{{ Stuff that just works }}

bykfixer

Flashaholic
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Aug 9, 2015
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My own little Idaho
I have a hand truck/cart that is used about twice a year. Each time the tires are flat. Today one of the tires had a hole in the tube. Replacing the $10 tube is a huge pain. A new tire/tube combo is $30. A solid rubber wheel is $35.

B7B92827-FFD6-47EE-BFF5-D7F72F67A5D5.jpeg

Sold!
Now the cart was $58 a few years ago. It's $130 and up now. Yikes. So I spent more for two solid wheels than the cart was new but...
No more flat tires. Ever. The tire/tube combo was rated to hold 400 pounds. The solid ones, 800. Ha, but the cart is designed for 200 so there is that.

Anyway, solid airless wheels just work.
 

JimIslander

Enlightened
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Mar 4, 2012
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531
I have a hand truck/cart that is used about twice a year. Each time the tires are flat. Today one of the tires had a hole in the tube. Replacing the $10 tube is a huge pain. A new tire/tube combo is $30. A solid rubber wheel is $35.

View attachment 32473
Sold!
Now the cart was $58 a few years ago. It's $130 and up now. Yikes. So I spent more for two solid wheels than the cart was new but...
No more flat tires. Ever. The tire/tube combo was rated to hold 400 pounds. The solid ones, 800. Ha, but the cart is designed for 200 so there is that.

Anyway, solid airless wheels just work.

Yep. I convert any rolling devices I have to these after the first flat, and often before. Inflatable tires are only on many of these tools because they are cheaper for the manufacturer.
 

bykfixer

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16,775
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My own little Idaho
Years ago I worked on a construction project where we tested fresh concrete to make sure it met specs before going into what was going to be a bridge. I was a tester. The contractor was required to provide a wheel burrow for us to use to move the "sample" from the mixer truck to the testing spot. The load would be 300-400 pounds and it would be moved around 100 feet.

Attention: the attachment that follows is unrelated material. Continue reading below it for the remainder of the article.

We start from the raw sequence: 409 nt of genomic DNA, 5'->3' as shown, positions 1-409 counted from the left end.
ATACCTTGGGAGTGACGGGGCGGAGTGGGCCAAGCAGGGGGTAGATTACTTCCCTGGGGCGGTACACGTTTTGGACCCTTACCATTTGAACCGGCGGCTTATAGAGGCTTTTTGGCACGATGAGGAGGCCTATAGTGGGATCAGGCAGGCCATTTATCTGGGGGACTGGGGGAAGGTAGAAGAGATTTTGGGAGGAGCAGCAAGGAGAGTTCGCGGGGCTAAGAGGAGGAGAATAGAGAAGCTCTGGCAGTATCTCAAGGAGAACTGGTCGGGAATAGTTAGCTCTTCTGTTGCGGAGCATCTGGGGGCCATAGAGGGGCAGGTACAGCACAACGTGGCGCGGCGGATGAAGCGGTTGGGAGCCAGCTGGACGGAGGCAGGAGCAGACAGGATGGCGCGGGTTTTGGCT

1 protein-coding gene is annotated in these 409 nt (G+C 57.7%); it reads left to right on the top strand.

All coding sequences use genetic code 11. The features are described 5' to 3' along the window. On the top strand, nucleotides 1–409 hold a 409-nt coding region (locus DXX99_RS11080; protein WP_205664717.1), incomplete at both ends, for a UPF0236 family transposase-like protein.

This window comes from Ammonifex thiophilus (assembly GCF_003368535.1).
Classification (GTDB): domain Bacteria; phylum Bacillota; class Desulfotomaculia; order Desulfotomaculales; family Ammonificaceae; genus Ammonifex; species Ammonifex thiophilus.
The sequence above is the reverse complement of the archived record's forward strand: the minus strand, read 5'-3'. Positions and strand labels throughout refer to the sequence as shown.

Each time the tire was flat. It would have been easier to move the load without a tire on the rim than with that tire flopping back and forth at random. Sheesh, that was annoying. I used a bicycle pump to pump it up. Next day it would be flat again. My boss brought a portable air tank one day and decided to fill it. Knowing it only took about 20 strokes with the bike pump I knew when he had placed the nozzle onto the valve stem and has passed the count of three it was going to blow up the tire. I plugged my ears.

By the count of 11 POW!!!!!. Several people jumped out of their skin. He giggled like a school kid. Well that meant the rest of the testing had to be performed with a flat tire. When I left work that day I went by a hardware store and bought a solid wheel and never had to put up with that crap anymore.

At the end of the project I took my wheel back! It's on my dad's wheel burrow to this day.
 

Poppy

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Joined
Dec 20, 2012
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6,955
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Northern New Jersey
I have two hand trucks. One like Mr Fixer's above, and one hard wheels, appliance hand truck.

I haven't reached deep into my pocket to pull out the ca$h to get hard rubber replacement wheels for mine yet. Last year, I had a flat, and couldn't find my rubber tube repair kit. Harbor freight had the 10" tubed wheel on sale for $4.99. Boy that was less than the price of a tube repair kit, and less than the cost of a new tube.

Replacement of the wheel is just: pull the cotter pin, swap the tire and rim, and reinsert the cotter pin.

Later I found the repair kit and I fixed the flat, so now I have a spare.
 

orbital

Flashlight Enthusiast
Joined
Feb 8, 2007
Messages
3,255
Location
WI
+

We call them Dolly around here, used mine just yesterday & likely today.
Not sure how old it is, but it's probably 50~60 years old easy.

Honestly never really looked at the tires, because it always just worked.
Maybe something so helpful shouldn't be taken for granted..

= My Dad called them Dolly and he used them alot as a kid before school in the morning.
 

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